Michelle Obama Indonesia handshake.
(photo credit: Associated Press)
JAKARTA, Indonesia — A conservative Muslim government minister admits he shook hands with first lady Michelle Obama in welcoming her to Indonesia but says it wasn't his choice.
Footage on YouTube shows otherwise, sparking a debate that has lit up Facebook, Twitter and the rest of the blogosphere.
"I tried to prevent (being touched) with my hands but Mrs. Michelle held her hands too far toward me (so) we touched," Information Minister Tifatul Sembiring told tens of thousands of followers on Twitter.
While Indonesia has the largest Muslim population in the world, the vast majority practice a moderate form of the faith. But Sembiring has flaunted his conservatism and says he avoids contact with women who are not related to him.RELATED:Michelle Obama - The most powerful woman in the world
The minister was among the dignitaries in a receiving line that greeted President Barack Obama and his wife as they arrived in Jakarta on Tuesday — a homecoming of sorts for the president who spent part of his childhood here. Indonesians gathered around television sets across the country to watch the American president touch down. Children at the school he attended practiced a song dedicated to him just in case he visited.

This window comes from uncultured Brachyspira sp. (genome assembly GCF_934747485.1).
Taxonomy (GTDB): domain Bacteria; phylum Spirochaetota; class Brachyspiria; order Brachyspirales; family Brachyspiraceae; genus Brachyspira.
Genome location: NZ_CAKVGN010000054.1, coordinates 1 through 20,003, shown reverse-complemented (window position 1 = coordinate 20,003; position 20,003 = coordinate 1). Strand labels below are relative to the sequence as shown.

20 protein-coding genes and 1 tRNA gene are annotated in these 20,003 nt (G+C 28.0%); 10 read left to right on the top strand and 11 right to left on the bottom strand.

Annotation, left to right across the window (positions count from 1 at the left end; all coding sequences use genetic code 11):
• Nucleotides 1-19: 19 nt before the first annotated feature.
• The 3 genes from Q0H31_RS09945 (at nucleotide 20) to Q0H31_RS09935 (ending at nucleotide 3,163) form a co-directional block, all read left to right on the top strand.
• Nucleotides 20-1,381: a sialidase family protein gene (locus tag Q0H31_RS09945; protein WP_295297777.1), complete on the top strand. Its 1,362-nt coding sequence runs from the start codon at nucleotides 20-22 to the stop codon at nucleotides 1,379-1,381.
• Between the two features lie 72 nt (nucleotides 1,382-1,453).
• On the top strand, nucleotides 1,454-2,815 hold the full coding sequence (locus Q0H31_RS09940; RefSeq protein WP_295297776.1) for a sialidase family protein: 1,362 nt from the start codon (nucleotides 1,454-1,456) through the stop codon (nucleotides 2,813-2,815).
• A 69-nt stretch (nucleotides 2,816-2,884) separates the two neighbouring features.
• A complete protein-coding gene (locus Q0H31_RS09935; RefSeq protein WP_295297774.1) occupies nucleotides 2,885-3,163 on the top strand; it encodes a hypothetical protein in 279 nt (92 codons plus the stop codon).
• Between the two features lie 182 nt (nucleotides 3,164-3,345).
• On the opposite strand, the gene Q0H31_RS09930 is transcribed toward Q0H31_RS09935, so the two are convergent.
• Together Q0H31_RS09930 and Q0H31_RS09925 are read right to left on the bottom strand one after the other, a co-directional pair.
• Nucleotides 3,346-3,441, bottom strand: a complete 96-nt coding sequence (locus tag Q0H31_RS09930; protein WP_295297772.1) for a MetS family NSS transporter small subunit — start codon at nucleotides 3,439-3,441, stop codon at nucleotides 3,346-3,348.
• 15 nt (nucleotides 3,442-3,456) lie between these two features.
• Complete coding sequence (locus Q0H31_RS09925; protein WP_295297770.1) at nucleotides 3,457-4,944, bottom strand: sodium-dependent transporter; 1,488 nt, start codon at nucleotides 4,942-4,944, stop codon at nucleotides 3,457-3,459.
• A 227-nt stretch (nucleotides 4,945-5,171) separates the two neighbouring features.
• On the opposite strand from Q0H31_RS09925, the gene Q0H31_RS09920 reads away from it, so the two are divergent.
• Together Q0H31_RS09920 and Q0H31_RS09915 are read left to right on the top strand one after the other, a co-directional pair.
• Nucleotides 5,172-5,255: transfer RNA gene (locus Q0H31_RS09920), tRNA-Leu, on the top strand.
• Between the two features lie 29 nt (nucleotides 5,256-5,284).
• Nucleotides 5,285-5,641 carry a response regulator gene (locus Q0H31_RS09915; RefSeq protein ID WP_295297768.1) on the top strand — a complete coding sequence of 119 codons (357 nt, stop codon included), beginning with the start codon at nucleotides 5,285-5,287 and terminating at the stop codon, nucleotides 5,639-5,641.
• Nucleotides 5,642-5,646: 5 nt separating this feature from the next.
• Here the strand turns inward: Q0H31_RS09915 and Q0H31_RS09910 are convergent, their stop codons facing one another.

In footage of the official welcome, Sembiring appeared to share his countrymen's enthusiasm. He smiled broadly as he shook the president's hand and then reached with both hands to grasp Michelle Obama's. But later he said she forced their contact.
His denial was in a response to tweets from Indonesians who noted the handshake and questioned his long-standing claims that, as a good Muslim, he restricts his contact with women.
Many posts had a "gotchya" quality to them.
One female journalist — who said the minister had refused to shake her
hand — gleefully noted that now he would no longer be able to wriggle
out of it.
Sembiring has often tweeted controversial comments, including blaming
natural disasters on a lack of morality and joking about AIDS.
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